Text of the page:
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October 18 2010

First look at the SHIELD Helicarrier from Joss Whedon's The Avengers. Concept art of Nick Fury's flying fortress. In related news, Walt Disney Studios just bought the rights to distribute The Avengers and Iron Man 3 from Paramount Pictures for $115 million.

Paramount will still distribute next summer's Thor and Captain America:The First Avenger.

I don't know nothing about The Avengers, but it remembers me of the end of Doctor Who series 3 and Space Battleship Yamato.
I don't know nothing about The Avengers...


Well, not yet anyways. Heh. I think we are all going to be learning a lot about The Avengers in the next year and a half. ; )

So... how do you think that heavy looking thing manages to fly with those ultra dinky copter blades?
It's a Chinook on steroids!
BreathesStory, they spin really, really fast. Fast enough to suspend a fortress and disbelief.
The propeller blades are a decoy for would-be attackers, the craft actually runs on Wonderflonium. Thus the Hellicarrier's extensive no bouncing rules.
And so it begins.
I'm afraid I fail to see how that helicarrier design could possibly be played by Priyanka Chopra.
Does the Disney deal carry any implications re creative control (e.g. ensuring Disney-appropriate ratings)?
I'm afraid I fail to see how that helicarrier design could possibly be played by Priyanka Chopra.


Hee. Well, the woman's played a lion, a bull, and a set of scales--all in the same film. So playing an armored proto leviathan might not be too much of a stretch. Although the costume's not up to her usual sexy standards...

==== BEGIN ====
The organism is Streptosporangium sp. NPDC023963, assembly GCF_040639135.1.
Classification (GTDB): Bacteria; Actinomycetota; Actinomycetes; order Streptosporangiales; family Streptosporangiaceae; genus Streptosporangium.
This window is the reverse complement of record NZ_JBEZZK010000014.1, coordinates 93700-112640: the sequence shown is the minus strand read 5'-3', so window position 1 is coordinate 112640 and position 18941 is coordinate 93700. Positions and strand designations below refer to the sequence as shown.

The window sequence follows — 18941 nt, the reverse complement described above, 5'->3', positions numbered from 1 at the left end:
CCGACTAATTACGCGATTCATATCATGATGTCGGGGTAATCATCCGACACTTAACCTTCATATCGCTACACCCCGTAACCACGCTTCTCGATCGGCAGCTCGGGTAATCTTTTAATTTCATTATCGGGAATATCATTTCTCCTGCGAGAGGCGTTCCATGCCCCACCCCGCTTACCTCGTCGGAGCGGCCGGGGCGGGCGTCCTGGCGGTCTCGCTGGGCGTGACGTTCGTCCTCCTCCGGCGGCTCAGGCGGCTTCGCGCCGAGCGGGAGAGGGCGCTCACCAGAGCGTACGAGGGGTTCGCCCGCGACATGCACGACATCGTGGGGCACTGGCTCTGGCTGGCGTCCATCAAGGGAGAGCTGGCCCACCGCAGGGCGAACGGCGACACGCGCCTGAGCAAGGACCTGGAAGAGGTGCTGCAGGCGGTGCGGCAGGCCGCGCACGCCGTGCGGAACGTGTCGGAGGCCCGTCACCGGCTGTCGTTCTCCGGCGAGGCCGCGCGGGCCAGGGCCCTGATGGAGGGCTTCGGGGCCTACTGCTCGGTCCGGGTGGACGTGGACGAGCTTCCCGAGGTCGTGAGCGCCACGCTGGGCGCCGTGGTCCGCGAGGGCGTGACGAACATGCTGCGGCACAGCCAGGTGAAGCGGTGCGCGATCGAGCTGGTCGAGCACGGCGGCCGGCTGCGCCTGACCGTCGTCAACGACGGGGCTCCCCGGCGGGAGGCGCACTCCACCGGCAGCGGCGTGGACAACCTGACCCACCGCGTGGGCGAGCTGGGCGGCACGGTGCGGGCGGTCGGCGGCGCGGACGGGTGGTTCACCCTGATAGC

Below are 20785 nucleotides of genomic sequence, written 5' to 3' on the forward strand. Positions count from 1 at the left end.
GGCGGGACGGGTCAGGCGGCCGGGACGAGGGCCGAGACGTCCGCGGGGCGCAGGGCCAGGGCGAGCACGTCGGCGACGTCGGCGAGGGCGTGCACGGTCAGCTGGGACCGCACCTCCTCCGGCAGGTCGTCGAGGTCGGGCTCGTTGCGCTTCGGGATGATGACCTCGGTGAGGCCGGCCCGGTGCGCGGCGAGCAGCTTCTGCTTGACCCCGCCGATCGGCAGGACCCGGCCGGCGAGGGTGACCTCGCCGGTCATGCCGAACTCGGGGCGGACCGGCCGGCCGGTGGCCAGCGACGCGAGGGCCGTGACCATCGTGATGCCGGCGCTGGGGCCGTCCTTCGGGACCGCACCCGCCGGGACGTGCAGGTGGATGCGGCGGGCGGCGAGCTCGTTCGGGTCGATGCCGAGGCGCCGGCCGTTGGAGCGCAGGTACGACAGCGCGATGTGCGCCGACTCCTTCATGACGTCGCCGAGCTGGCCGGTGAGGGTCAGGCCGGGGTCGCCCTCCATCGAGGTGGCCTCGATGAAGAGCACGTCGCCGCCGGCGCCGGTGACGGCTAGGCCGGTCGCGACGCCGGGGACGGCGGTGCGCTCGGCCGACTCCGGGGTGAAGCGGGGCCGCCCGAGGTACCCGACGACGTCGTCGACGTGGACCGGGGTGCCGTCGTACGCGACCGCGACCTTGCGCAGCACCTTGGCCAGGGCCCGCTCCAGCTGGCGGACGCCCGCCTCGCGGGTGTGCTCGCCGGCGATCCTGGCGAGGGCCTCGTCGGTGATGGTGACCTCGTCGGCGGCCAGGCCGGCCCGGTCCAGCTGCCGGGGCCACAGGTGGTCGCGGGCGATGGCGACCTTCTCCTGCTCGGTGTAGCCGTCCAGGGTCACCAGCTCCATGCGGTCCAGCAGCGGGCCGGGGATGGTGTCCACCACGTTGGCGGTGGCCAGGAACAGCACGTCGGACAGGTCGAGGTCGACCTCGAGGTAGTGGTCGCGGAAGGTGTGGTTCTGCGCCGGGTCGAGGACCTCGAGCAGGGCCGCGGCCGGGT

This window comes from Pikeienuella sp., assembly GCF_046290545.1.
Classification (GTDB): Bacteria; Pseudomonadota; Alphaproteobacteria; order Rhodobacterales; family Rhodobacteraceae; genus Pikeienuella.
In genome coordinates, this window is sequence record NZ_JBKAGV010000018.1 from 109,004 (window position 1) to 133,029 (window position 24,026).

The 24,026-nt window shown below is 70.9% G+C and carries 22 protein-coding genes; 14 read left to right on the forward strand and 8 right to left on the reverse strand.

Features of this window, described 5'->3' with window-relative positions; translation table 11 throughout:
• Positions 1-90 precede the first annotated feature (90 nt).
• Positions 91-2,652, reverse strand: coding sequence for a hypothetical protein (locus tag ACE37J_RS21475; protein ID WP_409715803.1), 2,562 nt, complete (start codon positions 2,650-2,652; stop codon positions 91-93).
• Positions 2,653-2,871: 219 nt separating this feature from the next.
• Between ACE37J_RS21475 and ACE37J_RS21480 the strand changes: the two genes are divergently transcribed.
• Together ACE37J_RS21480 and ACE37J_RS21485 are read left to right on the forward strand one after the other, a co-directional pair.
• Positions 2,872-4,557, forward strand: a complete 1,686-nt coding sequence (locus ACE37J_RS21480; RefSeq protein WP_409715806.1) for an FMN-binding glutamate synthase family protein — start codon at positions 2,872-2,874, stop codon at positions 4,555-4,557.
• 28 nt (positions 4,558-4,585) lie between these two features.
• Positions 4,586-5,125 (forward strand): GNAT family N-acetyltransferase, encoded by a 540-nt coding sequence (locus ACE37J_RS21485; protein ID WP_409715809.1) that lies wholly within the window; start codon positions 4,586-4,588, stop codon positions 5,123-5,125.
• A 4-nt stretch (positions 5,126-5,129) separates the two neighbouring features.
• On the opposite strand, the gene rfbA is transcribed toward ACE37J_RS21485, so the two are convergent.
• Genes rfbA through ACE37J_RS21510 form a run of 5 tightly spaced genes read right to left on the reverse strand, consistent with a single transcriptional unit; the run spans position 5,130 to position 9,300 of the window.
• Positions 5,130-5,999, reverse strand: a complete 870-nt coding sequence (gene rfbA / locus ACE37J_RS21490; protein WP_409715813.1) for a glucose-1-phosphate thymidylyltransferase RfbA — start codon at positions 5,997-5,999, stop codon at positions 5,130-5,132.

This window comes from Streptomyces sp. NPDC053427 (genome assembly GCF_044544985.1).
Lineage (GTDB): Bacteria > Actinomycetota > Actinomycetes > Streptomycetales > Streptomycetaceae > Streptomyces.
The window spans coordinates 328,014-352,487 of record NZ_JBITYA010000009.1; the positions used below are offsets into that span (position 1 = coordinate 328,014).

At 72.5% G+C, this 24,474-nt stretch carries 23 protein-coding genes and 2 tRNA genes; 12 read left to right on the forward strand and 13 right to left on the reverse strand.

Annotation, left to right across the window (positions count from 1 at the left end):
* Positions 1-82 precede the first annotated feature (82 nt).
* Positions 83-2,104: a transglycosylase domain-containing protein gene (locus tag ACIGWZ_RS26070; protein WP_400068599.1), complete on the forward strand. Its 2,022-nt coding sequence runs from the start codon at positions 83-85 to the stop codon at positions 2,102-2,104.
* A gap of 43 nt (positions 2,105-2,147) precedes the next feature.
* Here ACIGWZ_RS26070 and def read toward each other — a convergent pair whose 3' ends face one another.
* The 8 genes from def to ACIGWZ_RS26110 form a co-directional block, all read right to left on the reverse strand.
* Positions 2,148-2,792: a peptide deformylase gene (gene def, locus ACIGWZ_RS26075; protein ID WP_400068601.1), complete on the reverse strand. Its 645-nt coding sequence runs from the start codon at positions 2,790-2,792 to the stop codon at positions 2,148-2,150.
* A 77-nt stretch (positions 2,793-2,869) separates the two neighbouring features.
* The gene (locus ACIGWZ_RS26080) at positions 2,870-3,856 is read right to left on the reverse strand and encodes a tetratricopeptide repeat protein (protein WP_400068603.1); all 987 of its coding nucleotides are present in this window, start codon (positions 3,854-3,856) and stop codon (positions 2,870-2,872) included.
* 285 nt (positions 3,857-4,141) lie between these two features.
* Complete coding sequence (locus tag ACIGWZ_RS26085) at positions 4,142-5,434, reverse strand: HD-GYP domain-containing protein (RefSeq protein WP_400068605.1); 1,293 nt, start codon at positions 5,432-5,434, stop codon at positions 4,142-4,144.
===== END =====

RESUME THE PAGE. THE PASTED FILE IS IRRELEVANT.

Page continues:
Does the Disney deal carry any implications re creative control (e.g. ensuring Disney-appropriate ratings)?

No. Apparently, Disney is going to leave the productions alone in terms of story content and so forth.

Not to mention there have been several movies released under the Disney banner that were PG-13. The "Pirates of the Caribbean" films and "Prince of Persia", for example. Plus Paramount had no say over story or ratings, they just did P&A and distribution.
baxter, Disney now owns Marvel and has since some point last year. This deal means nothing in terms of creative control, but Disney could flex muscles whenever they want on whatever they want. Or they can attempt to not fix what isn't broke. :)
Hmm, looks more like a Miyazaki-designed flying machine than anything...
how do you think that heavy looking thing manages to fly with those ultra dinky copter blades?

The same way any helicopter flies. They're so ugly that the earth rejects them.

Is it just my eyes, or does that thing look like a cross between that dirigible in New Cap City and the Beatle's Yellow Submarine?

[ edited by MissKittysMom on 2010-10-19 04:10 ]
Does the Disney deal carry any implications re creative control (e.g. ensuring Disney-appropriate ratings)?